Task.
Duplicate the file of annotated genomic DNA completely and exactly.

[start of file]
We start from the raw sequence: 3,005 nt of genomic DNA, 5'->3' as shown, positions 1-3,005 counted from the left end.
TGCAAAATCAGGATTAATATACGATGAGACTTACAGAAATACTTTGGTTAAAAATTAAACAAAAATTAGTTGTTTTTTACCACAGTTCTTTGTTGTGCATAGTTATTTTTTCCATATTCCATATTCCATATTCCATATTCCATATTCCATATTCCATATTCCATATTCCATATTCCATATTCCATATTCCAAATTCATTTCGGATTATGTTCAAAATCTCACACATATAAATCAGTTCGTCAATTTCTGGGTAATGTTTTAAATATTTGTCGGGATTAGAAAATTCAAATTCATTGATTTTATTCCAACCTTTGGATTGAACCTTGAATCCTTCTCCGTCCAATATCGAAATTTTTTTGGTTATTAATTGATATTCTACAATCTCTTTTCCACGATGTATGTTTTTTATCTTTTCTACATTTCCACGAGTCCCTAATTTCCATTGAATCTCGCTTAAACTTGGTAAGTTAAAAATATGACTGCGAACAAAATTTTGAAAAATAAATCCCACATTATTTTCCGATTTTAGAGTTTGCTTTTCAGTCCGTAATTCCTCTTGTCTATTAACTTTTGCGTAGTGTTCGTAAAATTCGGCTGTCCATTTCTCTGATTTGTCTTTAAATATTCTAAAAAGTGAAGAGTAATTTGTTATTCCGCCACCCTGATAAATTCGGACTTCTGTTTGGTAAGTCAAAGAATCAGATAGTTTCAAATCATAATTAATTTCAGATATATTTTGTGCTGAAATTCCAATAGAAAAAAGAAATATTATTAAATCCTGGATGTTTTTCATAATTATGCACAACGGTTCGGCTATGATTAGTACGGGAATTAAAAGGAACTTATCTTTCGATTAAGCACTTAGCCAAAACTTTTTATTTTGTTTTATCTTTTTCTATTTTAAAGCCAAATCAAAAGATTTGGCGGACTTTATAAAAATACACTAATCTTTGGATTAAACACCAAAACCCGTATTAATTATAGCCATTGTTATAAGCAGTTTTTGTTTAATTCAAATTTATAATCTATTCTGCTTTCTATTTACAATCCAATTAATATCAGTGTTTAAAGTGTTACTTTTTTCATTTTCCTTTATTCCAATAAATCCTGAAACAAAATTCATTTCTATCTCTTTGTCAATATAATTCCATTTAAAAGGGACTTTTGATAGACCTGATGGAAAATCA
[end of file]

We start from the raw sequence: 3,005 nt of genomic DNA, 5'->3' as shown, positions 1-3,005 counted from the left end.
TGCAAAATCAGGATTAATATACGATGAGACTTACAGAAATACTTTGGTTAAAAATTAAACAAAAATTAGTTGTTTTTTACCACAGTTCTTTGTTGTGCATAGTTATTTTTTCCATATTCCATATTCCATATTCCATATTCCATATTCCATATTCCATATTCCATATTCCATATTCCATATTCCATATTCCAAATTCATTTCGGATTATGTTCAAAATCTCACACATATAAATCAGTTCGTCAATTTCTGGGTAATGTTTTAAATATTTGTCGGGATTAGAAAATTCAAATTCATTGATTTTATTCCAACCTTTGGATTGAACCTTGAATCCTTCTCCGTCCAATATCGAAATTTTTTTGGTTATTAATTGATATTCTACAATCTCTTTTCCACGATGTATGTTTTTTATCTTTTCTACATTTCCACGAGTCCCTAATTTCCATTGAATCTCGCTTAAACTTGGTAAGTTAAAAATATGACTGCGAACAAAATTTTGAAAAATAAATCCCACATTATTTTCCGATTTTAGAGTTTGCTTTTCAGTCCGTAATTCCTCTTGTCTATTAACTTTTGCGTAGTGTTCGTAAAATTCGGCTGTCCATTTCTCTGATTTGTCTTTAAATATTCTAAAAAGTGAAGAGTAATTTGTTATTCCGCCACCCTGATAAATTCGGACTTCTGTTTGGTAAGTCAAAGAATCAGATAGTTTCAAATCATAATTAATTTCAGATATATTTTGTGCTGAAATTCCAATAGAAAAAAGAAATATTATTAAATCCTGGATGTTTTTCATAATTATGCACAACGGTTCGGCTATGATTAGTACGGGAATTAAAAGGAACTTATCTTTCGATTAAGCACTTAGCCAAAACTTTTTATTTTGTTTTATCTTTTTCTATTTTAAAGCCAAATCAAAAGATTTGGCGGACTTTATAAAAATACACTAATCTTTGGATTAAACACCAAAACCCGTATTAATTATAGCCATTGTTATAAGCAGTTTTTGTTTAATTCAAATTTATAATCTATTCTGCTTTCTATTTACAATCCAATTAATATCAGTGTTTAAAGTGTTACTTTTTTCATTTTCCTTTATTCCAATAAATCCTGAAACAAAATTCATTTCTATCTCTTTGTCAATATAATTCCATTTAAAAGGGACTTTTGATAGACCTGATGGAAAATCA